recordfail
    gfxmode $linux_gfx_mode
    insmod gzio
    insmod part_msdos
    insmod ext2
    set root='(hd1,msdos5)'
    search --no-floppy --fs-uuid --set=root 20cec6ca-4024-4237-84c3-d2ba3c851497
    linux   /boot/vmlinuz-3.2.0-23-generic-pae root=UUID=20cec6ca-4024-4237-84c3-d2ba3c851497 ro   quiet splash $vt_handoff
    initrd  /boot/initrd.img-3.2.0-23-generic-pae
}
menuentry 'Ubuntu, with Linux 3.2.0-23-generic-pae (recovery mode)' --class ubuntu --class gnu-linux --class gnu --class os {
    recordfail
    insmod gzio
    insmod part_msdos
    insmod ext2
    set root='(hd1,msdos5)'
    search --no-floppy --fs-uuid --set=root 20cec6ca-4024-4237-84c3-d2ba3c851497
    echo    'Loading Linux 3.2.0-23-generic-pae ...'
    linux   /boot/vmlinuz-3.2.0-23-generic-pae root=UUID=20cec6ca-4024-4237-84c3-d2ba3c851497 ro recovery nomodeset 
    echo    'Loading initial ramdisk ...'
    initrd  /boot/initrd.img-3.2.0-23-generic-pae
}
}
### END /etc/grub.d/10_linux ###

### BEGIN /etc/grub.d/20_linux_xen ###
### END /etc/grub.d/20_linux_xen ###

### BEGIN /etc/grub.d/20_memtest86+ ###
menuentry "Memory test (memtest86+)" {
    insmod part_msdos
    insmod ext2
    set root='(hd1,msdos5)'
    search --no-floppy --fs-uuid --set=root 20cec6ca-4024-4237-84c3-d2ba3c851497
    linux16 /boot/memtest86+.bin
}
menuentry "Memory test (memtest86+, serial console 115200)" {
    insmod part_msdos
    insmod ext2
    set root='(hd1,msdos5)'
    search --no-floppy --fs-uuid --set=root 20cec6ca-4024-4237-84c3-d2ba3c851497
    linux16 /boot/memtest86+.bin console=ttyS0,115200n8
}
### END /etc/grub.d/20_memtest86+ ###

### BEGIN /etc/grub.d/30_os-prober ###
menuentry "Windows 7 (loader) (on /dev/sda1)" --class windows --class os {
    insmod part_msdos
    insmod ntfs
    set root='(hd0,msdos1)'
    search --no-floppy --fs-uuid --set=root 9014706714705268
    chainloader +1
}
### END /etc/grub.d/30_os-prober ###

### BEGIN /etc/grub.d/40_custom ###
# This file provides an easy way to add custom menu entries.  Simply type the
# menu entries you want to add after this comment.  Be careful not to change
# the 'exec tail' line above.
### END /etc/grub.d/40_custom ###

### BEGIN /etc/grub.d/41_custom ###
if [ -f  $prefix/custom.cfg ]; then
  source $prefix/custom.cfg;
fi
### END /etc/grub.d/41_custom ###
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2 Answers

Your problem seems to be the hd1 appearing in your grub.cfg. For a single disk system I'd expect that should be hd0. Assuming your UUIDs are correct, boot up with the stick, change the permissions on /boot/grub/grub.cfg to include w (sudo chmod +w grub.cfg), edit the file (sudo vi grub.cfg) and change every hd1 to hd0. save it, shutdown, remove the stick and reboot. At the grub menu, you may check the disks available -- enter c for the grub command line, then type "set root=" then tab for autocompletion. Multiple choices will be offered if available, but if only hd0 is available, it will be filled in to "set root=hd0," another tab will offer the partition choices, which should include the ones you want. Maybe the fix of editing the hd1 to hd0 would work directly from the grub menu, type e to edit, and change the hd1 s then F10 (or ctrl X)to reboot. If that works, fix things permanently with sudo update-grub.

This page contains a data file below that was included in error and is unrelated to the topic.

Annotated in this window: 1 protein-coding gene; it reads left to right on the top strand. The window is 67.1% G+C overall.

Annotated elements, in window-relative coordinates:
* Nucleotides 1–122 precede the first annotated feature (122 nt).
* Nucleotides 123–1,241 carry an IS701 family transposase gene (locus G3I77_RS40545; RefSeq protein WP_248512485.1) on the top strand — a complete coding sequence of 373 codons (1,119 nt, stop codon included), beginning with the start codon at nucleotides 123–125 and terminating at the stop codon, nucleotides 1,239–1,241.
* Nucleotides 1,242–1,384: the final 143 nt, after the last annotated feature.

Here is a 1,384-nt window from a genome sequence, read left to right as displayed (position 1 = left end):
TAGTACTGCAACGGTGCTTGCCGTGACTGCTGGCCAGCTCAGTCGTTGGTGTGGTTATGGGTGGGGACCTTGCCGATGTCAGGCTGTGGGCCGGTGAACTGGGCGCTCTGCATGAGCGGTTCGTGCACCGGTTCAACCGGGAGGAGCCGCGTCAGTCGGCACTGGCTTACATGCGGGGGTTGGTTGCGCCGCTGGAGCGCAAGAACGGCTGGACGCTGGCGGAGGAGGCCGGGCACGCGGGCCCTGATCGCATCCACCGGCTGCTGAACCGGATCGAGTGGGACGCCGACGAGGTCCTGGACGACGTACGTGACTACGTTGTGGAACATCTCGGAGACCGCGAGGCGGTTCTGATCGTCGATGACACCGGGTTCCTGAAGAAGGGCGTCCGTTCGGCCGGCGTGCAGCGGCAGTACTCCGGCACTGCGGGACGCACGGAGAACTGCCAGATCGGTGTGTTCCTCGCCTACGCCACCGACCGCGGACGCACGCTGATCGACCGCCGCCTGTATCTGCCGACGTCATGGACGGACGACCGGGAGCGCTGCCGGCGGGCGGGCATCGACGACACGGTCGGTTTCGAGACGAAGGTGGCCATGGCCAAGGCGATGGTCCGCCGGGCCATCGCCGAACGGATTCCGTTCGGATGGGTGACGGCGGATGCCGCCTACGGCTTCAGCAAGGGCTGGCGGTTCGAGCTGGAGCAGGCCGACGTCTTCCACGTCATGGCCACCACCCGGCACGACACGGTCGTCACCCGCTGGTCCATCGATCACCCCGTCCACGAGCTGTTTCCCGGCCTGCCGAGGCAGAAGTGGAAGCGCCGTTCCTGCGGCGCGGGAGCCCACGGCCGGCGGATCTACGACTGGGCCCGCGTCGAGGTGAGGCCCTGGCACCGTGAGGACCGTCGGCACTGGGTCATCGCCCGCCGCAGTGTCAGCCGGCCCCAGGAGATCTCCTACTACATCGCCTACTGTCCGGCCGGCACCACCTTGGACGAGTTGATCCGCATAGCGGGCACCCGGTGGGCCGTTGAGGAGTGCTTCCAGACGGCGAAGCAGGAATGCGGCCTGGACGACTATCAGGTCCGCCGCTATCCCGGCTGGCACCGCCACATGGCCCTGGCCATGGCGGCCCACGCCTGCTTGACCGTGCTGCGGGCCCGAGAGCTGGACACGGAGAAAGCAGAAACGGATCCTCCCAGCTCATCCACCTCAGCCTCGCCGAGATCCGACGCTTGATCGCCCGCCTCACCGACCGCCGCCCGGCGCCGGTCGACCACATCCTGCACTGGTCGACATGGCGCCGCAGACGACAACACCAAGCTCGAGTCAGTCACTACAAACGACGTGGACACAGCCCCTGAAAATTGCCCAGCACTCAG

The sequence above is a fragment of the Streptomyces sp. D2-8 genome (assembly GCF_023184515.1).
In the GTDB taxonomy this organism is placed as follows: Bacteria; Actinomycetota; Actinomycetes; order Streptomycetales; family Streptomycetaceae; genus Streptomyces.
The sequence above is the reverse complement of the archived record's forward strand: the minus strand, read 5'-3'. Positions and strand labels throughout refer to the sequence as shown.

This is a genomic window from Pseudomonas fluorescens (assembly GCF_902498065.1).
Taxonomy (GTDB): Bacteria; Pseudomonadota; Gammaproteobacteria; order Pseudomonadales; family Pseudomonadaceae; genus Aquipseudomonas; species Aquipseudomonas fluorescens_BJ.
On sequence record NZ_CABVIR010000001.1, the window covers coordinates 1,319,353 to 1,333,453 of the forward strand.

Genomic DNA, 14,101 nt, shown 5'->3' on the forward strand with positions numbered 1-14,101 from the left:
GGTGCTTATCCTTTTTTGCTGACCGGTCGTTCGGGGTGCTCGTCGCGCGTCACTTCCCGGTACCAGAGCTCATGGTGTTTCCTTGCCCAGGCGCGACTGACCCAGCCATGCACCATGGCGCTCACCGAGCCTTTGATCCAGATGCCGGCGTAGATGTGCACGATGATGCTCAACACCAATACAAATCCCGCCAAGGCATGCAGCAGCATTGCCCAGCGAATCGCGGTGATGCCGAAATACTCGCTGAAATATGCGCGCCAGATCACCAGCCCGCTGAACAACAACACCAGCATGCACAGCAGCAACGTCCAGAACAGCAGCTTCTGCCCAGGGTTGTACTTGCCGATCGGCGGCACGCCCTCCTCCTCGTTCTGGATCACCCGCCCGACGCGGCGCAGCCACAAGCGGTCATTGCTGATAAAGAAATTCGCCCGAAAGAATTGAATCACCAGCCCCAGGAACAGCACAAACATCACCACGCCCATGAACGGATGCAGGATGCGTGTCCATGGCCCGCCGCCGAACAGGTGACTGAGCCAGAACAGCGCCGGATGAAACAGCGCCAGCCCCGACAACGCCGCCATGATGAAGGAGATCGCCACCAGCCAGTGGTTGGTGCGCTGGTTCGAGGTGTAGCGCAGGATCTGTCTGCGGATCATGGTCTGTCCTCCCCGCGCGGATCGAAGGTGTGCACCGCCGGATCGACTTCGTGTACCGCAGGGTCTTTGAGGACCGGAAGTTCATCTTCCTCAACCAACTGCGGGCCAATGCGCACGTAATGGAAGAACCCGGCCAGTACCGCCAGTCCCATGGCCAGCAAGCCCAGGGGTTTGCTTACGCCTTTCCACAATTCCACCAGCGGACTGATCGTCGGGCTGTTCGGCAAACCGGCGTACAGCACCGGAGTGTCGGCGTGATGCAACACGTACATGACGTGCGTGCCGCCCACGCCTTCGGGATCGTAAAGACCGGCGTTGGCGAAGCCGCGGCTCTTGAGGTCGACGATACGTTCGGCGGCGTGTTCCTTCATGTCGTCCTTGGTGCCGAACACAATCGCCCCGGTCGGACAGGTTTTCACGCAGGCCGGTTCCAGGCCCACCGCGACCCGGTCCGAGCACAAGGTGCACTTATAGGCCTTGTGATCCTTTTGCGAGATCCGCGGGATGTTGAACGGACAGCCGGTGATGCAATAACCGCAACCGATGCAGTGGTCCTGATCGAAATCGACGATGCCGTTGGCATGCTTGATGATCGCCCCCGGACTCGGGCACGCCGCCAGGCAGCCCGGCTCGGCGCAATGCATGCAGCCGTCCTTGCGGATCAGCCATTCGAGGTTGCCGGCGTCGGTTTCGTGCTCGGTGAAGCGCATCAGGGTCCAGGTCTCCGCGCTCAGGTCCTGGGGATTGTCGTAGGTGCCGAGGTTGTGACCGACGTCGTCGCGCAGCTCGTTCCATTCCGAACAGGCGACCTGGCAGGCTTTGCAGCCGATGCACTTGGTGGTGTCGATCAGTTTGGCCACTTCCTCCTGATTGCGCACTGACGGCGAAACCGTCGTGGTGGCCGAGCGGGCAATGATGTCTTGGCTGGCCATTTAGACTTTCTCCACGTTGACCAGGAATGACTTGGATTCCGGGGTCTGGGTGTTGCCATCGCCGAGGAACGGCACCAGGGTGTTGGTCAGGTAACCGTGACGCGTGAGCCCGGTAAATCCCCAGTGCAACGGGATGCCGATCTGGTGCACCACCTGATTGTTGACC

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Your bootloader seems to be pointing to the address where your USD drive was at the time of the installation.

I've had to deal with this in the past, and was able to fix the problem by using:

Boot-Repair

Boot-Repair is a simple tool to repair frequent boot issues you may encounter in Ubuntu like when you can't boot Ubuntu after installing Windows or another Linux distribution, or when you can't boot Windows after installing Ubuntu, or when GRUB is not displayed anymore, some upgrade breaks GRUB, etc.


Another method that I've used to fix this type of situations, was by using Super Grub2 Disk to allow me to boot inside the Linux partition, and then use the administrative tools to fix my boot loader:

Super Grub2 Disk

The primary purpose of Super GRUB2 Disk is to help you boot into an OS whose bootloader is broken.

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I don't get it though - If these are just tools to let you boot a system when the bootloader isn't working, why can't I just use grub-install again once I'm in by using the USB stick? –  agent154 Jun 23 '12 at 18:16
    
Boot your Ubuntu installation via USB stick, then install & run Boot-Repair. –  fleamour Jan 23 '13 at 15:43